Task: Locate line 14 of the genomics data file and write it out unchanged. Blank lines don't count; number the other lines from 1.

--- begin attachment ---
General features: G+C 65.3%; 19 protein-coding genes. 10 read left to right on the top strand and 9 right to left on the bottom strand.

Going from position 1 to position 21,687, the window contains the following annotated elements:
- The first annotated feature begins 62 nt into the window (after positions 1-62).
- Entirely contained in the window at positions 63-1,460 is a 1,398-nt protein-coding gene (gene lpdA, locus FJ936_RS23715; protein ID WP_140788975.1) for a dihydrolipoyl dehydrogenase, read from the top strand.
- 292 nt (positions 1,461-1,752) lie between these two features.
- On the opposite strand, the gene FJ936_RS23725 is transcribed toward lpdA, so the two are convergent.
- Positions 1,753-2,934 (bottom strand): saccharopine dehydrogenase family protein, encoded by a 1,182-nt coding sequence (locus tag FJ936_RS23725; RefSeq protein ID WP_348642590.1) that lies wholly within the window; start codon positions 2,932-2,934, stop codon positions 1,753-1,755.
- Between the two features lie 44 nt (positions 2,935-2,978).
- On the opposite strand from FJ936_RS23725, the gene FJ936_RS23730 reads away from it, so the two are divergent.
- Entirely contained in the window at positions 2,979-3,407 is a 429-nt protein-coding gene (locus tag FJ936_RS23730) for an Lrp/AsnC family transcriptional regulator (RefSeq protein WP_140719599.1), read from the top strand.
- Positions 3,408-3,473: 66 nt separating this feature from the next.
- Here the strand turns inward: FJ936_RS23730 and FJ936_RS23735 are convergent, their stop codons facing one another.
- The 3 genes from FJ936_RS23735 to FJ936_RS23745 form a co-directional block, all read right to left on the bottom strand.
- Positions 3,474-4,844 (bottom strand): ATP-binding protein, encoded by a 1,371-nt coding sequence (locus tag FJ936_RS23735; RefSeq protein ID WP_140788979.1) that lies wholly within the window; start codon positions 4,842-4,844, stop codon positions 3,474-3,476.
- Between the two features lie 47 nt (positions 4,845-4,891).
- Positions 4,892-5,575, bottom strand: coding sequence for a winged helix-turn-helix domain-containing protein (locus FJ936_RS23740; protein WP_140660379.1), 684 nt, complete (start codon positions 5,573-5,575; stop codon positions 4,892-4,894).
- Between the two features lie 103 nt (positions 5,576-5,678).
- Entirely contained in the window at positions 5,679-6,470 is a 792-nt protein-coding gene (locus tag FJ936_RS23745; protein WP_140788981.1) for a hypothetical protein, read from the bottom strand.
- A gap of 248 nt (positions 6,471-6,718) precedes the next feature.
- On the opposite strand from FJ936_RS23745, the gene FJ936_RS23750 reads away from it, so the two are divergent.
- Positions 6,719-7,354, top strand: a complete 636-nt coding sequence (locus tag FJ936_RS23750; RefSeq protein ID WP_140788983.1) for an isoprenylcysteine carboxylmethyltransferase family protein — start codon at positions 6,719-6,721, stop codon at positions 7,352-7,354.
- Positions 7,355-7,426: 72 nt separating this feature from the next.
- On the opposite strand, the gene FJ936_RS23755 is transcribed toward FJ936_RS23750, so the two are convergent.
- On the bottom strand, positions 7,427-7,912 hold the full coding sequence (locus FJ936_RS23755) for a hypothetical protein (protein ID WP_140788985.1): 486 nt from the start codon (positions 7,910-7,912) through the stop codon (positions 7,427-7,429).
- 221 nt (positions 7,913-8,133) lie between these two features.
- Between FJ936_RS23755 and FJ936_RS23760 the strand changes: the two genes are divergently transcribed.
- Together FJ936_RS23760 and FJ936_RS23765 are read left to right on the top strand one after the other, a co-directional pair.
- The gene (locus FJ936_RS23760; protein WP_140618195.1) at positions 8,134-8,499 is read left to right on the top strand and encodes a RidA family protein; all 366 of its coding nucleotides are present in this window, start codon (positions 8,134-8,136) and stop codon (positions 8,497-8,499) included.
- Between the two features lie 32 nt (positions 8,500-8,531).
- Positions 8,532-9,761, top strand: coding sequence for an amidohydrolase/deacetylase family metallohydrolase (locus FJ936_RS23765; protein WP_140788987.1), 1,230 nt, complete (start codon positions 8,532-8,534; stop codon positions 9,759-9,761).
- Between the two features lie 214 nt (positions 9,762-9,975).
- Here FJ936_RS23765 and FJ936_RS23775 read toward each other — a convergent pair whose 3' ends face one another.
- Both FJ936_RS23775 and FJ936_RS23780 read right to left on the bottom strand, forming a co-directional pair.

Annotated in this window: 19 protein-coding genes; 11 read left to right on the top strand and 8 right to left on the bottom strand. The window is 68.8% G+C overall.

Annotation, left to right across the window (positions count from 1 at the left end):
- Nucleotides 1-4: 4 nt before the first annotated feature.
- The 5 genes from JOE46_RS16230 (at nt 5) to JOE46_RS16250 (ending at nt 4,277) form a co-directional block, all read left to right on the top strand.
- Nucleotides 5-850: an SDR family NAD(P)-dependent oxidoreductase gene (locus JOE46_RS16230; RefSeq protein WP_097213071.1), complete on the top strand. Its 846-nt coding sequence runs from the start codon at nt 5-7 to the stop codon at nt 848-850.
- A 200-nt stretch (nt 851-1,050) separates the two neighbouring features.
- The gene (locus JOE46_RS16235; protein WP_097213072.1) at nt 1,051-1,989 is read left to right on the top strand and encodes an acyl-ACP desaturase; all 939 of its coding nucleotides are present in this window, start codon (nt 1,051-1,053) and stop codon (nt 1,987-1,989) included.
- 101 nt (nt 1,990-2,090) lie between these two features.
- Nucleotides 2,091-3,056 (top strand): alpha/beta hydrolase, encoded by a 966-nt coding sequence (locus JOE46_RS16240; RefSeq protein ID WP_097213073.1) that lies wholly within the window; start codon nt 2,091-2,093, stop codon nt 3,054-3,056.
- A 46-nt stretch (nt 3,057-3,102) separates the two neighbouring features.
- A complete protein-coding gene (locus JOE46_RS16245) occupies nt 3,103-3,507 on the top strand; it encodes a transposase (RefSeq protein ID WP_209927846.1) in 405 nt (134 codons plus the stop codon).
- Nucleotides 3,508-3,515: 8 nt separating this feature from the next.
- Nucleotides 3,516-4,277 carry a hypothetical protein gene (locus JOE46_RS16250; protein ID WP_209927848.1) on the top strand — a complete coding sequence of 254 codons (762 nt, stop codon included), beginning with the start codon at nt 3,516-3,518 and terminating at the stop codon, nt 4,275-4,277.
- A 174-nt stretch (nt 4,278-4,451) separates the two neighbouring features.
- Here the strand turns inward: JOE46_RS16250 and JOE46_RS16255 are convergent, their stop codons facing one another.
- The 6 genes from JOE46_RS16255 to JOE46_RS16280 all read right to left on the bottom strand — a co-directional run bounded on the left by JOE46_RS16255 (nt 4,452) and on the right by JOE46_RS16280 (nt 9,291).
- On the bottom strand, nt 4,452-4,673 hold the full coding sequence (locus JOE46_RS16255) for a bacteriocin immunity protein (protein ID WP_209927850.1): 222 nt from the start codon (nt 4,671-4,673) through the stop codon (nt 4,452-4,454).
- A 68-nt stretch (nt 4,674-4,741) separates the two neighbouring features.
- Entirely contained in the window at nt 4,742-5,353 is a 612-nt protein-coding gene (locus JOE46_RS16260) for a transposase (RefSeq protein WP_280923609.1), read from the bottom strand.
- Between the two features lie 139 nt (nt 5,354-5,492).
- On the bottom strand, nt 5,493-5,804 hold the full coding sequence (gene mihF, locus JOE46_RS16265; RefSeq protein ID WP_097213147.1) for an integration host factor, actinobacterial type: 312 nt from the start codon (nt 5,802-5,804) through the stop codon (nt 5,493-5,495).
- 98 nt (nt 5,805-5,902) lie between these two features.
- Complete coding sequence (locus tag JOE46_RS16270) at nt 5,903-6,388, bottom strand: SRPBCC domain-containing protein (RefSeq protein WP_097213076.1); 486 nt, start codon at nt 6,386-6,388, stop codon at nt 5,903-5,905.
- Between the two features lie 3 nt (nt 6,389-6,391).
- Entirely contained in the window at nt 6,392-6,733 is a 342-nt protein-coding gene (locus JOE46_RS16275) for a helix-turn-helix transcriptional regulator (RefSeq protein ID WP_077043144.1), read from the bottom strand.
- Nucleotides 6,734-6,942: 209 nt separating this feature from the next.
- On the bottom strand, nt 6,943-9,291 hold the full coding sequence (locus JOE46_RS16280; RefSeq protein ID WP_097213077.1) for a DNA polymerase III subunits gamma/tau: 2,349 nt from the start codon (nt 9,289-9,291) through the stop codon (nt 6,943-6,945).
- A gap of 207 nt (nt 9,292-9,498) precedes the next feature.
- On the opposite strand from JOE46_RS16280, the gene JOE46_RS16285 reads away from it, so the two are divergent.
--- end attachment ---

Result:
- Positions 3,474-4,844 (bottom strand): ATP-binding protein, encoded by a 1,371-nt coding sequence (locus tag FJ936_RS23735; RefSeq protein ID WP_140788979.1) that lies wholly within the window; start codon positions 4,842-4,844, stop codon positions 3,474-3,476.